I’m a closet romantic. How could I not be? I grew up on '90s country music. So when I hear a song like She’s My Girl by Five For Fighting, I’m moved. It gets me (you can listen here). There’s a line in the song that I still can't get out of my head: “I know you don’t like her / But she’s my girl.” This was just another typical romantic song to me, until I heard it again with new ears. I heard something new, something I wasn't expecting:
She's my girl
She's my girl
There's beauty in disaster
You can just ask her
But you won’t like what you will hear
Her name has stitches between letters
Goes on forever
In a skyline rainbow made of tears
I heard Jesus saying these words. As I listened to this song, I couldn’t help but hear Jesus talking about His bride.
I was reminded of how the New Testament describes the church – as the bride of Christ. This vividly reminded me of Jesus’ love for His church. I kept hearing the refrain in this song over and over again: “I know you don’t like her / But she’s my girl.” Jesus knows that the church can be in chaos. He knows that she can be a mess. He knows that people won't like her. He's all too aware that we're not going to like what we'll hear. But He also knows that there’s beauty in the midst of her disaster. He sees something in her that many can't see, and He's not done with her yet. Jesus has the deepest love for His church.
If Jesus loves the church, why don’t we?
Well, I know there's plenty of reasons that could easily roll off of our tongues. We’re all too familiar with the messiness of being connected to the church. We might want to ask, "How could I love the church?" But there's another question I can't seem to escape, "How can we love Jesus but not love His bride?" As imperfect as the church may be, shouldn’t we love her if Jesus does?
Fair warning: It’s going to be hard for us to be friends if you hate my wife.
I love my wife. I don’t just like her; I don’t tolerate her. No, I have the deepest of affections for her. She's my favorite person. So if I find out that someone can't stand being around my wife, that’s likely to cause issues between us. Not that my wife is perfect. It’s possible for there to be a reasonable cause for someone to be upset with her. If that’s the case, I should help build reconciliation between the two of them, not drive a wedge between them. However, if this person has no interest in rebuilding a connection with her, if they have nothing but hateful thoughts about her, I have a hard time imagining being friends with this person. It’s just not going to go well between us. “I know you don’t like her / But she’s my girl.”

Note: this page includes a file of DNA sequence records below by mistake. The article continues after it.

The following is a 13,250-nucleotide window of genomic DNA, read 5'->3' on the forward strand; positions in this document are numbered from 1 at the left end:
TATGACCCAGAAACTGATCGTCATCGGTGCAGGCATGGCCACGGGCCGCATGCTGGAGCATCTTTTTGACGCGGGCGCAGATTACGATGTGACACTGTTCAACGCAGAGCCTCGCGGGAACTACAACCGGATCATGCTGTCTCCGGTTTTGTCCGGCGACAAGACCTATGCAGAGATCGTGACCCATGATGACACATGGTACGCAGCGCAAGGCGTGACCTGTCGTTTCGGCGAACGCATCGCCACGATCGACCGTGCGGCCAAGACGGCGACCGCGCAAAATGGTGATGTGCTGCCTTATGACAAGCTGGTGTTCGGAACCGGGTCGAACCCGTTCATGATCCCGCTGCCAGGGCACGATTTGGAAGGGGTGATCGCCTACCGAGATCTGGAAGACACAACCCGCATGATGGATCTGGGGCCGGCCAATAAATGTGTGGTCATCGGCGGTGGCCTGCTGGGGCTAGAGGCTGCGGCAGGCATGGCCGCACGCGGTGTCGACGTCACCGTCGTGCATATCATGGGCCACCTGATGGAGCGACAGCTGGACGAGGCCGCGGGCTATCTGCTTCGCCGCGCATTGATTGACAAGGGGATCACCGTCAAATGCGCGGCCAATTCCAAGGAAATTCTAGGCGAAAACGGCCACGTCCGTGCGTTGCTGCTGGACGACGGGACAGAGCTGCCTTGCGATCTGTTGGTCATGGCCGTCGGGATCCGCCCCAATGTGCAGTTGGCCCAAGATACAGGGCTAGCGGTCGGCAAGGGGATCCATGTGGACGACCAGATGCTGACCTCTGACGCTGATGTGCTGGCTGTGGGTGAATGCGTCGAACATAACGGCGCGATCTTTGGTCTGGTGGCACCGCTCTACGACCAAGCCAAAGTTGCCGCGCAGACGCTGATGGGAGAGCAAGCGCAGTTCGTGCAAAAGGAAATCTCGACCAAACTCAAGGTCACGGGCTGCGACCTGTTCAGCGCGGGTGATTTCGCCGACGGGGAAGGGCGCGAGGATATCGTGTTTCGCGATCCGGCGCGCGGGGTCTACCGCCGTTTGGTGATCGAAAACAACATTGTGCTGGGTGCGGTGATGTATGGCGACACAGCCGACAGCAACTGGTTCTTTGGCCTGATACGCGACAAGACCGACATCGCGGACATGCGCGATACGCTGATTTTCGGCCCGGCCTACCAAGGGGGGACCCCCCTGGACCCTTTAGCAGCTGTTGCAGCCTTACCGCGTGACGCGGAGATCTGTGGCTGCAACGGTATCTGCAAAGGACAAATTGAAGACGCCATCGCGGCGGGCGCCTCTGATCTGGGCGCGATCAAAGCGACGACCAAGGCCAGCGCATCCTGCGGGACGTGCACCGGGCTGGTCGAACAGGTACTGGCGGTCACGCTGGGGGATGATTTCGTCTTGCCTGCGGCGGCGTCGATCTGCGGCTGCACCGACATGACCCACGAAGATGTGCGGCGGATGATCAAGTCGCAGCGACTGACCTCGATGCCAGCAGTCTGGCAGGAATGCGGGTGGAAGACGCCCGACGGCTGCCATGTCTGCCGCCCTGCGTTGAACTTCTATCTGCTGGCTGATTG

Why do we expect it to be any different with Jesus?
He has the greatest of affections for His bride, the church. He doesn’t just put up with her because He’s forced to. No, He loves her. That’s what Paul goes at length to say in Ephesians 5:
22 Wives, submit to your own husbands, as to the Lord. 23 For the husband is the head of the wife even as Christ is the head of the church, his body, and is himself its Savior. 24 Now as the church submits to Christ, so also wives should submit in everything to their husbands.
25 Husbands, love your wives, as Christ loved the church and gave himself up for her, 26 that he might sanctify her, having cleansed her by the washing of water with the word, 27 so that he might present the church to himself in splendor, without spot or wrinkle or any such thing, that she might be holy and without blemish. 28 In the same way husbands should love their wives as their own bodies. He who loves his wife loves himself. 29 For no one ever hated his own flesh, but nourishes and cherishes it, just as Christ does the church, 30 because we are members of his body. 31 “Therefore a man shall leave his father and mother and hold fast to his wife, and the two shall become one flesh.” 32 This mystery is profound, and I am saying that it refers to Christ and the church. 33 However, let each one of you love his wife as himself, and let the wife see that she respects her husband.
The apostle Paul is talking about marriage here, but he’s talking about more than just marriage. He says that marriage points to something greater: the relationship between Christ and the church (v. 32). Just look at how much of this passage describes Jesus' sacrificial love for the church. It's like Paul can't shut up about it. Jesus' astonishing, self-giving love for the church shapes how Paul even thinks about marriage, and so he calls husbands and wives to be like Jesus by mutually submitting to each other in love.
(Note: It’s not just wives who are called to submit here, for all of God’s people are called to submit to one another in love as Christ has loved us. Somehow we fail to see this in Ephesians 5:21, the very verse before this passage which Paul has in the forefront of his mind as he's writing about marriage. This deserves to be elaborated more fully but is at least worth briefly mentioning here.)